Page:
Watching a young child playing with others can reveal a great deal about who they are -- and who they'll be in 20 years.
That's the conclusion of an eye-opening new study from Pennsylvania State University.
The longitudinal study, which followed 753 kindergarteners into adulthood, found that a 5-year-old's social skills are a strong predictor of their success later in life. Children who were able to get along with others were significantly more likely to have a college degree and a job at the age of 25.
The findings suggest that teaching children emotional intelligence could set the stage for professional and interpersonal success throughout life.
"This study shows that helping children develop social and emotional skills is one of the most important things we can do to prepare them for a healthy future," Kristin Schubert, program director at the Robert Wood Johnson Foundation that funded the study, said in a statement. "From an early age, these skills can determine whether a child goes to college or prison, and whether they end up employed or addicted."
The cooperative kindergartener
For the study, the children -- half of whom were considered to be at risk for behavioral problems, and half of whom were not -- were evaluated by their kindergarten teachers. The children were assessed using various measures of emotional intelligence and social interaction, and then given an overall "social competence" score.
The researchers followed up with the children 19 years later, obtaining information about their educational history, employment status and mental health. They also took note of any criminal history or substance abuse issues.
What did they find? For every 1-point increase in their social competence score, the child was twice as likely to have earned a college degree and 46 percent more likely to have a full-time job -- even after controlling for family, socioeconomic and other factors that often determine success in adulthood.
Children with lower social competence scores were significantly more likely to have been arrested, to struggle with substance abuse issues, and to be living in public housing.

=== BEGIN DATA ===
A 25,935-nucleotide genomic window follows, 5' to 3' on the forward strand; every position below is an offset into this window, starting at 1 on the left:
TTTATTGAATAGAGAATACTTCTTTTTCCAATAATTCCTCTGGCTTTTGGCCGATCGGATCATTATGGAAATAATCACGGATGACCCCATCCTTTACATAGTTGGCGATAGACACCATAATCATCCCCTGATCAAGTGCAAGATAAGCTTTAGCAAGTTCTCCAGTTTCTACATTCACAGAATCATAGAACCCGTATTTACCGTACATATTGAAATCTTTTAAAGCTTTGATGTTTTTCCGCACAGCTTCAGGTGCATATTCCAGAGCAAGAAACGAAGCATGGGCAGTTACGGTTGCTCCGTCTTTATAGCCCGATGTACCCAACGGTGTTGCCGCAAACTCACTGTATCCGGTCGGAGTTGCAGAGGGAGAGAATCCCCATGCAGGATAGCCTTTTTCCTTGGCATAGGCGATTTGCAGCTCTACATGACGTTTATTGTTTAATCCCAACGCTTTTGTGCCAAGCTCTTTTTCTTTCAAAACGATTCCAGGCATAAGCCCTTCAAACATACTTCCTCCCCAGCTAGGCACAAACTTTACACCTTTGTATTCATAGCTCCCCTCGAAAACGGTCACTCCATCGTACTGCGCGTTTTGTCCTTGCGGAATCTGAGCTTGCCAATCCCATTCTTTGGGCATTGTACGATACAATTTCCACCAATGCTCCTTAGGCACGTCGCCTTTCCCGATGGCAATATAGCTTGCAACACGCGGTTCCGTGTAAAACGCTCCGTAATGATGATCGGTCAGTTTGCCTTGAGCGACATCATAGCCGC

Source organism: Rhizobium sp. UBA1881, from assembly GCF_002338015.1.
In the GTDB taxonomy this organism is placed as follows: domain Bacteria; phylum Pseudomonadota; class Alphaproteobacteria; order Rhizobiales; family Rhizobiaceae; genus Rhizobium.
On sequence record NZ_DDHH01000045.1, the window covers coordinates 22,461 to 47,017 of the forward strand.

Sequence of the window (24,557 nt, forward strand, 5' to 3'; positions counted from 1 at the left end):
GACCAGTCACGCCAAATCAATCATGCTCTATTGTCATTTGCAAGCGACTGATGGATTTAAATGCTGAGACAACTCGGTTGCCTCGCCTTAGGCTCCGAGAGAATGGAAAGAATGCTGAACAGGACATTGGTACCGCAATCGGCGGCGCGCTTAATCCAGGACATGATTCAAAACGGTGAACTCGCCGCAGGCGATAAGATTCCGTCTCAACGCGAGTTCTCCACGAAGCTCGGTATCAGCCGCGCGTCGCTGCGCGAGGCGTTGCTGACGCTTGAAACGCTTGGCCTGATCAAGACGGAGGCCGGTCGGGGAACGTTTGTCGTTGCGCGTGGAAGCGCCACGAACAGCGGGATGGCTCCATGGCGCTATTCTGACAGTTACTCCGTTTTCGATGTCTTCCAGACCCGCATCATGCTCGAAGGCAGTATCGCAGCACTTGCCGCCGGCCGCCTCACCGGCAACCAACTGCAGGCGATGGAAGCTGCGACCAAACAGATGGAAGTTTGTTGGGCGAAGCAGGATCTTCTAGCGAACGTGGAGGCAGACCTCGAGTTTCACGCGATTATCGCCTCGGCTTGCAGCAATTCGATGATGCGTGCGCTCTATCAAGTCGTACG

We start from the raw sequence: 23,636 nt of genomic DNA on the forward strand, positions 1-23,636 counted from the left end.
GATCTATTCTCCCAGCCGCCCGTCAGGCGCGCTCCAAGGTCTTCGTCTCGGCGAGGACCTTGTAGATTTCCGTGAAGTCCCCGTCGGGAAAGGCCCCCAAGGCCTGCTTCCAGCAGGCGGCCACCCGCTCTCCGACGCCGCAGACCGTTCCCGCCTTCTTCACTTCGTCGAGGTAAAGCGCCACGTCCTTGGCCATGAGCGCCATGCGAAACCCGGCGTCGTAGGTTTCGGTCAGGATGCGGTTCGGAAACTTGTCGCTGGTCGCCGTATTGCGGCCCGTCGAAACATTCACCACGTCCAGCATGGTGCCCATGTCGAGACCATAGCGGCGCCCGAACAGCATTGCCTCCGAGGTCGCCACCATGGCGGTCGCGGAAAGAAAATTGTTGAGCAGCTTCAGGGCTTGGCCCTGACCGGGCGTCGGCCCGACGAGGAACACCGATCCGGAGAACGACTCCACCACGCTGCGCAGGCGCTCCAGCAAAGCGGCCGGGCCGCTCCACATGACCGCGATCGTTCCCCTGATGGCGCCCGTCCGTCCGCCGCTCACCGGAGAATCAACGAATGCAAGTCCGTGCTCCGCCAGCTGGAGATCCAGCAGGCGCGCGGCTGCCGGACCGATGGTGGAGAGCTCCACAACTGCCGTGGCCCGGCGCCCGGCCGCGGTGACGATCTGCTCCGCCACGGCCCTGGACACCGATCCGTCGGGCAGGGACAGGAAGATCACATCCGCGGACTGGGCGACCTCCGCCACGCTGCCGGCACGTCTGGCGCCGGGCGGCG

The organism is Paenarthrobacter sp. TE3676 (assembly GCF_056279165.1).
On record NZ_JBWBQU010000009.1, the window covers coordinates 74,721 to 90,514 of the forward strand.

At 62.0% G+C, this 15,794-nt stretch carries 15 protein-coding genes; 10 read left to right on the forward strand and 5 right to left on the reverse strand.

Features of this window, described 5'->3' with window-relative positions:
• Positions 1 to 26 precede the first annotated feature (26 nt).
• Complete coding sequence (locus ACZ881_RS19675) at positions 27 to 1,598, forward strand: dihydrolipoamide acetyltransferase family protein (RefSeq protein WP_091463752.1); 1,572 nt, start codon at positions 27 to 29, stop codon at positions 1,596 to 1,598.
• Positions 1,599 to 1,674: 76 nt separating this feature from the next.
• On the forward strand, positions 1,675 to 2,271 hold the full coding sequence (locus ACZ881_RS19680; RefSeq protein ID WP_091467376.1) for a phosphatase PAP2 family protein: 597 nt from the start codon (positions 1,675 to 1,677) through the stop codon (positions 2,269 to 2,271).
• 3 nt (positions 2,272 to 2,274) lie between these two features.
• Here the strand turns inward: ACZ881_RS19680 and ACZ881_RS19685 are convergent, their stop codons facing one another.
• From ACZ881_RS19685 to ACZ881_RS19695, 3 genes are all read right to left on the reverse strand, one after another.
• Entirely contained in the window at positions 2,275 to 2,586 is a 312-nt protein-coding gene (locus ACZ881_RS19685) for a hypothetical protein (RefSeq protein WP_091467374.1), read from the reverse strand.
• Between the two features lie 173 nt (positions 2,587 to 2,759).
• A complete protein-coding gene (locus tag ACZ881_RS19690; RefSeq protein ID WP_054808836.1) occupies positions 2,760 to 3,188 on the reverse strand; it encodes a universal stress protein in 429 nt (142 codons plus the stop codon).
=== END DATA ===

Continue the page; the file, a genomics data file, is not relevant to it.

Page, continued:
"In a nutshell, young children who are better able to manage their emotions, get along with others (including adults), and accomplish tasks are on course for academic success and good relationships that will positively influence outcomes in the future," Dr. Damon Jones, a psychologist at Pennsylvania State University and the study's lead author, told The Huffington Post in an email.
While the findings don't prove causality, they do offer an intriguing suggestion that social skills in childhood may play an important role in influencing the course of a child's life.
Helping children thrive
Armed with this knowledge, parents and educators may be able to intervene earlier for children who are struggling with social skills and therefore at risk for challenges later in life.
The good news is that social skills and emotional intelligence can be taught. Programs to improve social skills and emotional intelligence in young children could have long-lasting positive effects.
"Social-emotional skills are vital in development, and integral for building relationships and helping children succeed in school," Jones said. "These skills are also malleable, and can be improved through effective programs or investments."
The findings were published on July 16 in the American Journal of Public Health.